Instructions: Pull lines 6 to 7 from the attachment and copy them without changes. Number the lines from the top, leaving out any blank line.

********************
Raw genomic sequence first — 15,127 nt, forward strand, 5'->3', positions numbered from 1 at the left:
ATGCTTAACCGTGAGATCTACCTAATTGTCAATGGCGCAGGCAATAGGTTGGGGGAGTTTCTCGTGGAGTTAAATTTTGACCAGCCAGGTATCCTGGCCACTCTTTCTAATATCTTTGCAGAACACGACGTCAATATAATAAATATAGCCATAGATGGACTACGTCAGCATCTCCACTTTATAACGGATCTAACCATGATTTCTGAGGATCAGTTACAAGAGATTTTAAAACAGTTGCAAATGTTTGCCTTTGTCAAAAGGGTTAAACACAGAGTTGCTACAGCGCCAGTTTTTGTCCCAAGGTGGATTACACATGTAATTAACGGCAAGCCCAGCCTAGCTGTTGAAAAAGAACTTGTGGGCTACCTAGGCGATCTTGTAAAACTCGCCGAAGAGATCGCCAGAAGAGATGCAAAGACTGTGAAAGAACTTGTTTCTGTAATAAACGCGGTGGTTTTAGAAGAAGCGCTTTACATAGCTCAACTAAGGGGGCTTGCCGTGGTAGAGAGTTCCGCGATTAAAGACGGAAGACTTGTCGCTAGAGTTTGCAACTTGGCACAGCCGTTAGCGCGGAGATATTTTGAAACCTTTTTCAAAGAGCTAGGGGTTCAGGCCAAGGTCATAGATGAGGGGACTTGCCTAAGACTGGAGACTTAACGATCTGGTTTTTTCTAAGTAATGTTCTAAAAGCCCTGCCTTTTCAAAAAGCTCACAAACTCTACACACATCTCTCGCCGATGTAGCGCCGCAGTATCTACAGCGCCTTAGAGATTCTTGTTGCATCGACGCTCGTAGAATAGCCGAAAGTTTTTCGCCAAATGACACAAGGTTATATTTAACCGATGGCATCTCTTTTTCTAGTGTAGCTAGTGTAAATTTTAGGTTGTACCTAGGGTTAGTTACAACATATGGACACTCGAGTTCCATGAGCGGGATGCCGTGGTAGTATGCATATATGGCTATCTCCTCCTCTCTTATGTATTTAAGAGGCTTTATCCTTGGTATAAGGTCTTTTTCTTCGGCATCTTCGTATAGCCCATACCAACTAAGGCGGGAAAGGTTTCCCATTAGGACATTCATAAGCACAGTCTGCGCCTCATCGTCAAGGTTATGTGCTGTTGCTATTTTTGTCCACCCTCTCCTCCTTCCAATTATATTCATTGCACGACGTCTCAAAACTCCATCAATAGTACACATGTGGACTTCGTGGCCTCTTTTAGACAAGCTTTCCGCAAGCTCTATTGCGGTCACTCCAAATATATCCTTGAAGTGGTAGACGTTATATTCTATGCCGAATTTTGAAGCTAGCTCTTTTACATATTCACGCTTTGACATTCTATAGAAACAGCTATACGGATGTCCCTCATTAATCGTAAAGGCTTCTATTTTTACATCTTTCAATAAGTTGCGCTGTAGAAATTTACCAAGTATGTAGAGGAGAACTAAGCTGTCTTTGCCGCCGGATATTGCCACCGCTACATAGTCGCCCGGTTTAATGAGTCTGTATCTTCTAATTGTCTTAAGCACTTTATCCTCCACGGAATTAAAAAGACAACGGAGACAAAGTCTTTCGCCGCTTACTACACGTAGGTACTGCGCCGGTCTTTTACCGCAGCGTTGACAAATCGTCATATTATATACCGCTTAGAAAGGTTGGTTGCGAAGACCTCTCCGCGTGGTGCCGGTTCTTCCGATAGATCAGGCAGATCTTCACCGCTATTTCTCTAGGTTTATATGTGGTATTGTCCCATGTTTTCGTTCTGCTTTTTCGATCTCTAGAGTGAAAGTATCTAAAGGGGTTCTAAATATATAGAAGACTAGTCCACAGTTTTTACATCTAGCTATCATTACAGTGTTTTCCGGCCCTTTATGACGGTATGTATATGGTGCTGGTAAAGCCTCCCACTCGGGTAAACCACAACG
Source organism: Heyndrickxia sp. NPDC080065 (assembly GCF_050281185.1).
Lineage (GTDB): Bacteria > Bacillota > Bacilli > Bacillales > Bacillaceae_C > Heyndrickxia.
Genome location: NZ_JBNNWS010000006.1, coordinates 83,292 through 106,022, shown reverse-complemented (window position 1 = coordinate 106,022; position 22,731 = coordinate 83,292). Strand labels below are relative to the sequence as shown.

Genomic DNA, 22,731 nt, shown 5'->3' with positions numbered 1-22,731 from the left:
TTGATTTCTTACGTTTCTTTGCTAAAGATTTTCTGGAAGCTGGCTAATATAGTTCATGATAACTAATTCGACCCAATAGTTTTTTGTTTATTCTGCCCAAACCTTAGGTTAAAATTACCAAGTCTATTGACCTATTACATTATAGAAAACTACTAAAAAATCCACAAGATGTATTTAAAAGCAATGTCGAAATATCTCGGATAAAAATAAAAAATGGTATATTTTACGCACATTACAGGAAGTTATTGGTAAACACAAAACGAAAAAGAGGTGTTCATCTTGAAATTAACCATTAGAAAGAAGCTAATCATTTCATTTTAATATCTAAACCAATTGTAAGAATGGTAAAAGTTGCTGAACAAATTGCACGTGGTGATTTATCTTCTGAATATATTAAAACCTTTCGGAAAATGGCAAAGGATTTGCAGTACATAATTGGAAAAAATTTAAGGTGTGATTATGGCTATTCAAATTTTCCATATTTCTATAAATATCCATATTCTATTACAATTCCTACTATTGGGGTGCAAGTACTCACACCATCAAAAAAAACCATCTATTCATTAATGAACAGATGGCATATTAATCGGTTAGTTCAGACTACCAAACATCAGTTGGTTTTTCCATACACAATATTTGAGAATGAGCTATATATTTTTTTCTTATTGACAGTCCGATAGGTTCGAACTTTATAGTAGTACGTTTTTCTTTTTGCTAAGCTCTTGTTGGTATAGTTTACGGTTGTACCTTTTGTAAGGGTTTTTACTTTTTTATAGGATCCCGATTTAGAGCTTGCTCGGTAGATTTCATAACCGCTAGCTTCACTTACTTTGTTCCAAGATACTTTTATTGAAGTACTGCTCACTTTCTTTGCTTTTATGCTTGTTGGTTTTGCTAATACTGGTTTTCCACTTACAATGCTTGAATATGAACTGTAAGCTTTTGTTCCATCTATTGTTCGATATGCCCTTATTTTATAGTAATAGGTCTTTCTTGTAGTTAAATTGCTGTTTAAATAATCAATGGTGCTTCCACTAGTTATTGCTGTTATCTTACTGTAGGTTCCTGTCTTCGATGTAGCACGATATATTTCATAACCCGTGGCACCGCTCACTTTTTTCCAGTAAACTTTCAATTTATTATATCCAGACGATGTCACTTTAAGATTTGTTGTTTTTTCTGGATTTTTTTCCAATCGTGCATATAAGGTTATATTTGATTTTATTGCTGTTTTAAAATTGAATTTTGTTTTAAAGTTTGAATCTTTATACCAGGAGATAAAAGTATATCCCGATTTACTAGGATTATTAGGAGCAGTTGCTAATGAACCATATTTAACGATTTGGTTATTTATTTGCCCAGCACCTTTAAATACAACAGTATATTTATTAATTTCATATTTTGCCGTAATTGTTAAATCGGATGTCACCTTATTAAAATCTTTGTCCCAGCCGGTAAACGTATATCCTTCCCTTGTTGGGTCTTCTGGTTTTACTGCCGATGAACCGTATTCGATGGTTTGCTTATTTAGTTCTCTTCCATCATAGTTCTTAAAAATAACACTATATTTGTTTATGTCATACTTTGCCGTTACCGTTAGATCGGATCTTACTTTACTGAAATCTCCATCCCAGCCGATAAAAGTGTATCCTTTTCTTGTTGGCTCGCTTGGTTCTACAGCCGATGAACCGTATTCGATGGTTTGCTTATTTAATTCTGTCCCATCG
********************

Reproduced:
Genomic DNA, 22,731 nt, shown 5'->3' with positions numbered 1-22,731 from the left:
TTGATTTCTTACGTTTCTTTGCTAAAGATTTTCTGGAAGCTGGCTAATATAGTTCATGATAACTAATTCGACCCAATAGTTTTTTGTTTATTCTGCCCAAACCTTAGGTTAAAATTACCAAGTCTATTGACCTATTACATTATAGAAAACTACTAAAAAATCCACAAGATGTATTTAAAAGCAATGTCGAAATATCTCGGATAAAAATAAAAAATGGTATATTTTACGCACATTACAGGAAGTTATTGGTAAACACAAAACGAAAAAGAGGTGTTCATCTTGAAATTAACCATTAGAAAGAAGCTAATCATTTCATTTTAATATCTAAACCAATTGTAAGAATGGTAAAAGTTGCTGAACAAATTGCACGTGGTGATTTATCTTCTGAATATATTAAAACCTTTCGGAAAATGGCAAAGGATTTGCAGTACATAATTGGAAAAAATTTAAGGTGTGATTATGGCTATTCAAATTTTCCATATTTCTATAAATATCCATATTCTATTACAATTCCTACTATTGGGGTGCAAGTACTCACACCATCAAAAAAAACCATCTATTCATTAATGAACAGATGGCATATTAATCGGTTAGTTCAGACTACCAAACATCAGTTGGTTTTTCCATACACAATATTTGAGAATGAGCTATATATTTTTTTCTTATTGACAGTCCGATAGGTTCGAACTTTATAGTAGTACGTTTTTCTTTTTGCTAAGCTCTTGTTGGTATAGTTTACGGTTGTACCTTTTGTAAGGGTTTTTACTTTTTTATAGGATCCCGATTTAGAGCTTGCTCGGTAGATTTCATAACCGCTAGCTTCACTTACTTTGTTCCAAGATACTTTTATTGAAGTACTGCTCACTTTCTTTGCTTTTATGCTTGTTGGTTTTGCTAATACTGGTTTTCCACTTACAATGCTTGAATATGAACTGTAAGCTTTTGTTCCATCTATTGTTCGATATGCCCTTATTTTATAGTAATAGGTCTTTCTTGTAGTTAAATTGCTGTTTAAATAATCAATGGTGCTTCCACTAGTTATTGCTGTTATCTTACTGTAGGTTCCTGTCTTCGATGTAGCACGATATATTTCATAACCCGTGGCACCGCTCACTTTTTTCCAGTAAACTTTCAATTTATTATATCCAGACGATGTCACTTTAAGATTTGTTGTTTTTTCTGGATTTTTTTCCAATCGTGCATATAAGGTTATATTTGATTTTATTGCTGTTTTAAAATTGAATTTTGTTTTAAAGTTTGAATCTTTATACCAGGAGATAAAAGTATATCCCGATTTACTAGGATTATTAGGAGCAGTTGCTAATGAACCATATTTAACGATTTGGTTATTTATTTGCCCAGCACCTTTAAATACAACAGTATATTTATTAATTTCATATTTTGCCGTAATTGTTAAATCGGATGTCACCTTATTAAAATCTTTGTCCCAGCCGGTAAACGTATATCCTTCCCTTGTTGGGTCTTCTGGTTTTACTGCCGATGAACCGTATTCGATGGTTTGCTTATTTAGTTCTCTTCCATCATAGTTCTTAAAAATAACACTATATTTGTTTATGTCATACTTTGCCGTTACCGTTAGATCGGATCTTACTTTACTGAAATCTCCATCCCAGCCGATAAAAGTGTATCCTTTTCTTGTTGGCTCGCTTGGTTCTACAGCCGATGAACCGTATTCGATGGTTTGCTTATTTAATTCTGTCCCATCG